Editorial: A safe Patrick's Day

March 17, 2012

Patrick Rawson's St. Patrick's Day recommendations, on page A1, are a welcome take: Celebrate all things Irish through poetry, literature, music and storytelling, and put less emphasis on drink.

But since alcohol remains a central part of Americans' observance of St. Patrick's Day, Oregon State Police recommend the following precautions:

Plan a safe way home before the festivities begin and designate a sober driver.

If you decide to drink once you're out, use a taxi, call a sober friend or family member or use public transportation.

If you happen to see a drunk driver on the road, contact your local law enforcement by calling 9-1-1 or 1-800-24-DRUNK.

If you are hosting a party, serve plenty of food and non-alcoholic beverages.

According to statistics compiled by the National Highway Traffic Safety Administration, 37 percent of the motor vehicle traffic fatalities during St. Patrick's Day 2009 involved at least one driver or motorcyclist with a blood alcohol content of .08 percent.

"Unfortunately, one of the most widely celebrated days of the year all too often shares the distinction of being associated with a sadder reality - too many people are driving drunk and endangering themselves and others on the road," said OSP Sergeant Greg Plummer, DUII program coordinator.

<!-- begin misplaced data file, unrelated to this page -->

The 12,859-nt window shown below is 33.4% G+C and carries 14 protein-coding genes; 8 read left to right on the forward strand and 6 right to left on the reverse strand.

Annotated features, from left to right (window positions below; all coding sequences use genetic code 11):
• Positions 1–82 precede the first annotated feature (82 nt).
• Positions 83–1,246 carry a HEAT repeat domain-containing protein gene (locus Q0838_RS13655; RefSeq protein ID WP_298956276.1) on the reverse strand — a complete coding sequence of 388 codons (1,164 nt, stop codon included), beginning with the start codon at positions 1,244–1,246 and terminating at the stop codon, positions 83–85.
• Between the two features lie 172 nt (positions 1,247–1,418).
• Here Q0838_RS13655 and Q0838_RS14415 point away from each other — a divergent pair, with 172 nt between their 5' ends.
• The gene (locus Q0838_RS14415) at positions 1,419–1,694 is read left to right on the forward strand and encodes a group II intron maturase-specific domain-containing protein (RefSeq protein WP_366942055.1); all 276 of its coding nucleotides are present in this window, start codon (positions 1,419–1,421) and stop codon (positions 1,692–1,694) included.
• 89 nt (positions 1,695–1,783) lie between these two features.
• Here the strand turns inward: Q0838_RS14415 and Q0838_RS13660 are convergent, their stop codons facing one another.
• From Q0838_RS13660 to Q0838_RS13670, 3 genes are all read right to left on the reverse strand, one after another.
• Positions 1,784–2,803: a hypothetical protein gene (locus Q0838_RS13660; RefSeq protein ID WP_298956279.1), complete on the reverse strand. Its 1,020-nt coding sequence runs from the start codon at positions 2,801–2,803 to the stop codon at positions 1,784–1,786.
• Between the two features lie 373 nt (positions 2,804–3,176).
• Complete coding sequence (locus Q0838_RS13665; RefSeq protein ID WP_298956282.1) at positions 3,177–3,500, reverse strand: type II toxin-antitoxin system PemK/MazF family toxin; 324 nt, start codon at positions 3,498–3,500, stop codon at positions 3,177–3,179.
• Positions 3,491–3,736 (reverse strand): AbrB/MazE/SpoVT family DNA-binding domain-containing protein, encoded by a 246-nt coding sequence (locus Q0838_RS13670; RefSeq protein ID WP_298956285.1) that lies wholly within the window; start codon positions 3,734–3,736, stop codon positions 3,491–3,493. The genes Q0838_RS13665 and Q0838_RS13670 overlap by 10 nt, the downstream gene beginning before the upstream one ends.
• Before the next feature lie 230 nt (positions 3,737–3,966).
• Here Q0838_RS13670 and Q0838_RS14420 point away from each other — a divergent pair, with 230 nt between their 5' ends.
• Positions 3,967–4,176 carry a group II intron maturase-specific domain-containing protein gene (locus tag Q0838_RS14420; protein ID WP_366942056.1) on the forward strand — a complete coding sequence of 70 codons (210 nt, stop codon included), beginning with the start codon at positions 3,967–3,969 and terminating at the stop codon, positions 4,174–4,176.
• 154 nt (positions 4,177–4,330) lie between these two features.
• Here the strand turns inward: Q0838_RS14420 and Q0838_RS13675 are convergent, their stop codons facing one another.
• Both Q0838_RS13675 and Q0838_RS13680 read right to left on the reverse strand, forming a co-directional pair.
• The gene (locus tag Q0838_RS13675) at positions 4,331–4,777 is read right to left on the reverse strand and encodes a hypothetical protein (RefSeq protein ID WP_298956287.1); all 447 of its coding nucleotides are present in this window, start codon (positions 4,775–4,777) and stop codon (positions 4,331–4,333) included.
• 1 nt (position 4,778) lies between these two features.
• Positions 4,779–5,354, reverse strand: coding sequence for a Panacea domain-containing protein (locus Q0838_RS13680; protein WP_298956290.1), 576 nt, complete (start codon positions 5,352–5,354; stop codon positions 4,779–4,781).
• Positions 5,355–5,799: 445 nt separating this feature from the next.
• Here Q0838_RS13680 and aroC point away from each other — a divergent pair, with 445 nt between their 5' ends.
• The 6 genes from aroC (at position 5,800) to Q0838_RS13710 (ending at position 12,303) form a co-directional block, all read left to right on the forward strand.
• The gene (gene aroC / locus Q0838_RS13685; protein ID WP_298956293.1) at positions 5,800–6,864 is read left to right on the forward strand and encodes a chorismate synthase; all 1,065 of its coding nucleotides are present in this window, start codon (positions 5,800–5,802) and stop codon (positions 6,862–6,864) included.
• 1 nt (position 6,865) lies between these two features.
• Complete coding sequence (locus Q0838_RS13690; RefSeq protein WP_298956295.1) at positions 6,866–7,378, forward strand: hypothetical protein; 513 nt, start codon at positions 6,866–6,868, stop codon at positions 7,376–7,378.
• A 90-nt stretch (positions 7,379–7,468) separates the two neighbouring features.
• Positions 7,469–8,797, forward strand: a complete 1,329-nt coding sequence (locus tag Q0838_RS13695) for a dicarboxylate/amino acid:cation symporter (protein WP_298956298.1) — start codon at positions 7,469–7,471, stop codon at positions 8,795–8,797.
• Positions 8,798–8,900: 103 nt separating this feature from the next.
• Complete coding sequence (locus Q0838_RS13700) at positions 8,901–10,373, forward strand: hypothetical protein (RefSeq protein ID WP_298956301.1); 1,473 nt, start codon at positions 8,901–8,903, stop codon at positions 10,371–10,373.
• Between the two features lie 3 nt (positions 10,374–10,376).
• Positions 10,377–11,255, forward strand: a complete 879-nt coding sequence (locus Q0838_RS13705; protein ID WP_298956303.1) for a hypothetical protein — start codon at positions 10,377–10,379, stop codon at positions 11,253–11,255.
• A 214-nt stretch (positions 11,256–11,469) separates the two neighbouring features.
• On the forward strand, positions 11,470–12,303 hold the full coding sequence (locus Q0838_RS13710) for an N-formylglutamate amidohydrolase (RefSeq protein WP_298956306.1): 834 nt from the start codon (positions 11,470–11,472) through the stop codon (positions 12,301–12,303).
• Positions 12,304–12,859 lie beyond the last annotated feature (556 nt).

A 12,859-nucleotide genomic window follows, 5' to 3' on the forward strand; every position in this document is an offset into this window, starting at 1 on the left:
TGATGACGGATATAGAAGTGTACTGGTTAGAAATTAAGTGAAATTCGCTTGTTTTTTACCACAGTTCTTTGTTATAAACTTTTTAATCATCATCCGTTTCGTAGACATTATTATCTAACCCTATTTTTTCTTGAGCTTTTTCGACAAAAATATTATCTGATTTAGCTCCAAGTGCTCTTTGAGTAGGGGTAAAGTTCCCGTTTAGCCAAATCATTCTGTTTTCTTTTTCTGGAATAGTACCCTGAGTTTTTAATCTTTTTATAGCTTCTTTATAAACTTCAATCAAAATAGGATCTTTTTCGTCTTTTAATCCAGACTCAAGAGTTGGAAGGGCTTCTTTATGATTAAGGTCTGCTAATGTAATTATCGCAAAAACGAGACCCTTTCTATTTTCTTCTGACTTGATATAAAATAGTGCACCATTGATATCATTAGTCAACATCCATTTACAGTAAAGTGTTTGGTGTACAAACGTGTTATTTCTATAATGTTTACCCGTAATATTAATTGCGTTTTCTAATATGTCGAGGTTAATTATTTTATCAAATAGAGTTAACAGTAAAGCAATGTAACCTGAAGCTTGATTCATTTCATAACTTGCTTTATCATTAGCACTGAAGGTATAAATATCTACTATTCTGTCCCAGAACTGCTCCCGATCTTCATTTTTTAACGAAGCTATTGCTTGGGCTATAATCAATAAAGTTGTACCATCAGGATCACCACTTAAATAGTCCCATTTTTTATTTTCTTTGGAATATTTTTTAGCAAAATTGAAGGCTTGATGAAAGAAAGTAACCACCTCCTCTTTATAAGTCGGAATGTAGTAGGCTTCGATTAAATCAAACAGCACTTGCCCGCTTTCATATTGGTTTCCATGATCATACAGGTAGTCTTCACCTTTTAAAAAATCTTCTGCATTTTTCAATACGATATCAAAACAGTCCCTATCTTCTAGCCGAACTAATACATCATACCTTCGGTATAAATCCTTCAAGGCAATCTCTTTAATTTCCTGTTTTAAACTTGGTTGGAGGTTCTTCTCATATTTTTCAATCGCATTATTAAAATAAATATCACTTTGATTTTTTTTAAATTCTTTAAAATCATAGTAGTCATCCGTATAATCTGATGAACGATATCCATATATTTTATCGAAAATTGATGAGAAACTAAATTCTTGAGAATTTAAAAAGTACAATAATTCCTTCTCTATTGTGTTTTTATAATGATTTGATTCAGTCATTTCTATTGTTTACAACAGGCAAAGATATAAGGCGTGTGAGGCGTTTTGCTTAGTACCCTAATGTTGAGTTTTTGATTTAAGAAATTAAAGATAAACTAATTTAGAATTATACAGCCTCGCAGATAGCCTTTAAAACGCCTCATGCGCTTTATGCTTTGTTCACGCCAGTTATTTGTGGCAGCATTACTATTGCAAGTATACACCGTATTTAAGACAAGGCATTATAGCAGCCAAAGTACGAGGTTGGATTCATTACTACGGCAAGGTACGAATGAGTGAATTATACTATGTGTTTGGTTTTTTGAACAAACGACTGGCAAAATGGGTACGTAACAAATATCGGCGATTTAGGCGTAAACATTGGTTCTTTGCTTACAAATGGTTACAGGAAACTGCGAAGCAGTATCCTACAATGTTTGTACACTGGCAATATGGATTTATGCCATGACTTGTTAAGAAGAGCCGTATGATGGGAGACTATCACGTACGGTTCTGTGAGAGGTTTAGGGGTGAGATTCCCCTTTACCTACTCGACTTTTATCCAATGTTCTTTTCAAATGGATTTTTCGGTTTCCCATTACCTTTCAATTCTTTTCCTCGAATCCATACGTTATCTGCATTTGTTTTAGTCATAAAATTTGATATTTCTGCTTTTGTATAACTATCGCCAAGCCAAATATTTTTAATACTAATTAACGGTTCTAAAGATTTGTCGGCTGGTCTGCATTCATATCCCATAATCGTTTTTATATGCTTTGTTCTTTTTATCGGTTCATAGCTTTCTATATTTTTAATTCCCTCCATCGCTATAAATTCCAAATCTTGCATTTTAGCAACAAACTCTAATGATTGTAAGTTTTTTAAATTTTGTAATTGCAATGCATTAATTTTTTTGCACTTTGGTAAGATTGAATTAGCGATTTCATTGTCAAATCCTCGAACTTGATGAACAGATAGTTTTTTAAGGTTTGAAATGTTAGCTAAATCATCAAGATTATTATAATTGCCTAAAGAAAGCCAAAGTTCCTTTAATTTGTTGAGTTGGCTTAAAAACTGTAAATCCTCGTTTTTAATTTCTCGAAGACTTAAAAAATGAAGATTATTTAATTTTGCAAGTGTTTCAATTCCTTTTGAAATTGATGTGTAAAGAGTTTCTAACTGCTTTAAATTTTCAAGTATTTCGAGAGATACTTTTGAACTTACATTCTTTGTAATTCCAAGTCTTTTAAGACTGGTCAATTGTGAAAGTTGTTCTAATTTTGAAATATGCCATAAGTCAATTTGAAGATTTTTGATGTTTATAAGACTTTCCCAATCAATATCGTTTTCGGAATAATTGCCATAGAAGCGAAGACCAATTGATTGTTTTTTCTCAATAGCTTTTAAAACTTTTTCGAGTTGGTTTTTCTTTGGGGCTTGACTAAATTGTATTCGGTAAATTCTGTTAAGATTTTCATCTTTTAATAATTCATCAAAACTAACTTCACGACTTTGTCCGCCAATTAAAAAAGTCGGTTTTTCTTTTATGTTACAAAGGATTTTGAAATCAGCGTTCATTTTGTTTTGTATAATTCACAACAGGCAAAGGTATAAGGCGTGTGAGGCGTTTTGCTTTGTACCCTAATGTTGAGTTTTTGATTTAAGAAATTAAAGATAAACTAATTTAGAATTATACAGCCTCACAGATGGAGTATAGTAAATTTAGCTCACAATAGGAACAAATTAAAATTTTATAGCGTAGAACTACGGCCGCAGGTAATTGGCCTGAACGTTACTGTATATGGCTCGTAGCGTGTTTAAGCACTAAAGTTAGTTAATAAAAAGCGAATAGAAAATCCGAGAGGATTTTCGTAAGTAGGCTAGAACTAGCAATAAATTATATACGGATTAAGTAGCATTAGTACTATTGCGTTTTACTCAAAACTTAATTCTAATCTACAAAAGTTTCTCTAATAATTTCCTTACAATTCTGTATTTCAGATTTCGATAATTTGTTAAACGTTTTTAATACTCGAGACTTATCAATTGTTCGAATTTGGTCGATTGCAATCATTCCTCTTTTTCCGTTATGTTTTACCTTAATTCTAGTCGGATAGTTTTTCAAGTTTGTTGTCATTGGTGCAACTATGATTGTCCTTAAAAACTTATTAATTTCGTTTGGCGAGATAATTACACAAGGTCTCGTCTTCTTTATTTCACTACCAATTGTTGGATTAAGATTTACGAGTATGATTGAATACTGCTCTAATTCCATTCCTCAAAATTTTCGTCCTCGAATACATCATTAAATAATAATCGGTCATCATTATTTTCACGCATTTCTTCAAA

During last year's national reporting period for St. Patrick's Day - 6 p.m. March 16 through 5:59 a.m. March 18 - two people died in Oregon traffic crashes.

Prior to last year there were no reported traffic fatalities in Oregon during the previous four years during the St. Patrick's Day period. Last year it fell on Friday, and this year on Saturday.

Alcohol abuse combined with driving creates a problem on any weekend, and is hardly limited to St. Patrick's Day.

As Plummer puts it, "Don't risk hurting or killing yourself or someone else. Even if you've had just a few drinks, don't kid yourself into thinking you can be lucky enough to get home."

Wanted:

Gorge photos

Those of us lucky enough to live in the Gorge have plenty to look forward to, in life and in print.